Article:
Entrepreneurs Are the Key To Economic Development, “A strange army appearing out of nowhere.”

One of the reasons I’ve been drawn to what is called “Austrian Economics” for as long as I have is because Austrian economics recognizes what has always been obvious to me. The entrepreneur is key to real economic growth and prosperity. 

Many economists of the generally statist variety have long dismissed the budding businessperson. Indeed, for some, especially in the middle of the 20th Century but this bias still lingers, the entrepreneur was (almost – it depends on the school) seen as a hindrance to economic growth. A wild hair on the backside of big government economic planning.

(From Mises)

If there is no general lack of entrepreneurial spirit and entrepreneurial activity, what is holding back the spread of economic development? As Mises notes, entrepreneurs are driven by profit and loss and base their judgements on economic calculation. Consequently, cronyism and patronage, as well as inflationary policies — which are widespread in the developing world — distort the signals and tools entrepreneurs depend on to make their judgements. Moreover, a lack of secure property rights increases the investment risk of entrepreneurs, who can never be sure whether their profits might be expropriated. This is compounded by obscure and, at times, arbitrarily enforced regulations, and serves to drive entrepreneurs into the informal economy, limiting the scope of their activities. Lastly, successful entrepreneurs do not only require spirit, but also skills, many of which can only be acquired through practice and experience.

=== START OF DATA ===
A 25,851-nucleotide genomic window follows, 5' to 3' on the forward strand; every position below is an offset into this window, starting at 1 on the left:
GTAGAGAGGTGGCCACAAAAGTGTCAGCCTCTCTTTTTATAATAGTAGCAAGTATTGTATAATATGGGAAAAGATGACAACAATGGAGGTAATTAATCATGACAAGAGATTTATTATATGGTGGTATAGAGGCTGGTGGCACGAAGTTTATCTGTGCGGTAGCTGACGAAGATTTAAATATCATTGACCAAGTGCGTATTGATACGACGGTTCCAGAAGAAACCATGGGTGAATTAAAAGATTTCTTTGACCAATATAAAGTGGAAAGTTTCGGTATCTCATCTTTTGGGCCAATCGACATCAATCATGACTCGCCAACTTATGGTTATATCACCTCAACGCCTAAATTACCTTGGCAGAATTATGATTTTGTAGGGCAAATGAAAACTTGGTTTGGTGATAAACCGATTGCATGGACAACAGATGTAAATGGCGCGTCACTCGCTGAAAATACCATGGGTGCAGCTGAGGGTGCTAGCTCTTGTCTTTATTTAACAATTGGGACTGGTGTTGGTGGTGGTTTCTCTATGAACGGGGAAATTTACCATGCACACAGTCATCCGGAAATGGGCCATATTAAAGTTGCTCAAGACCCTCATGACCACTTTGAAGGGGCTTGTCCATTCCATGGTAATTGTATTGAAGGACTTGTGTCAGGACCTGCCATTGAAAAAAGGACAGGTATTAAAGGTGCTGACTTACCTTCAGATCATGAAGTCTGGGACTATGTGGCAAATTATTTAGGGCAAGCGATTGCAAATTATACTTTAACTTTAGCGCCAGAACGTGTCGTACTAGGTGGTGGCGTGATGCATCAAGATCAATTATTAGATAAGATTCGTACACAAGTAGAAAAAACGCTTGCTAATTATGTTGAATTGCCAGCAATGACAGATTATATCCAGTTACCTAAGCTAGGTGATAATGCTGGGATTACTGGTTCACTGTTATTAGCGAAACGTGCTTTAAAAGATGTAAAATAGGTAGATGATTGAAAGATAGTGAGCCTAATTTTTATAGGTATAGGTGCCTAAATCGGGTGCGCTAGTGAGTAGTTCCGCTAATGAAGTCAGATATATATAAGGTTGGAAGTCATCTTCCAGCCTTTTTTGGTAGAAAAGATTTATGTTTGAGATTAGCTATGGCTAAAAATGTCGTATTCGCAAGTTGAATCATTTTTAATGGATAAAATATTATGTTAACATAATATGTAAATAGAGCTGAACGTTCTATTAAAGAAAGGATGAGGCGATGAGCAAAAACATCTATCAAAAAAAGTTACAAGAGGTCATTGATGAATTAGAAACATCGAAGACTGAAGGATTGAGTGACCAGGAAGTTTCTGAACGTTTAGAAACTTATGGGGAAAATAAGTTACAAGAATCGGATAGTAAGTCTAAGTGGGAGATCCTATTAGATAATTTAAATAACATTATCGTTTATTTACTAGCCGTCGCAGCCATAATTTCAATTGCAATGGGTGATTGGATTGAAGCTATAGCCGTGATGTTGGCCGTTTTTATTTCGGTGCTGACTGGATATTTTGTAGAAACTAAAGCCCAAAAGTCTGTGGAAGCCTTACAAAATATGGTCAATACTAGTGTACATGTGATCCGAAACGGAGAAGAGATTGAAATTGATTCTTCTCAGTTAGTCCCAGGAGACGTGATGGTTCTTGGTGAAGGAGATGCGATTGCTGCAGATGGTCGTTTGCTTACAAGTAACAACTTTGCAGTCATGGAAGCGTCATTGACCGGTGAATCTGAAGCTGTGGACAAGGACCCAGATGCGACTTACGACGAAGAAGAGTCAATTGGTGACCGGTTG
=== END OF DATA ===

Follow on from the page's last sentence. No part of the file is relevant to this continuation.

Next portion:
Thus, to embark upon the path of economic growth, developing countries need to free their entrepreneurs and provide a framework to engage in their activities. They should secure their citizens property rights and free their markets from artificial barriers. Moreover, if both less-developed and advanced economies open up their markets to the free flow of goods, capital, and labour, they can increase competition and the international exchange of entrepreneurial skills and experience, which will allow developing countries to see their own classes of successful entrepreneurs emerge and further prosperity around the globe.

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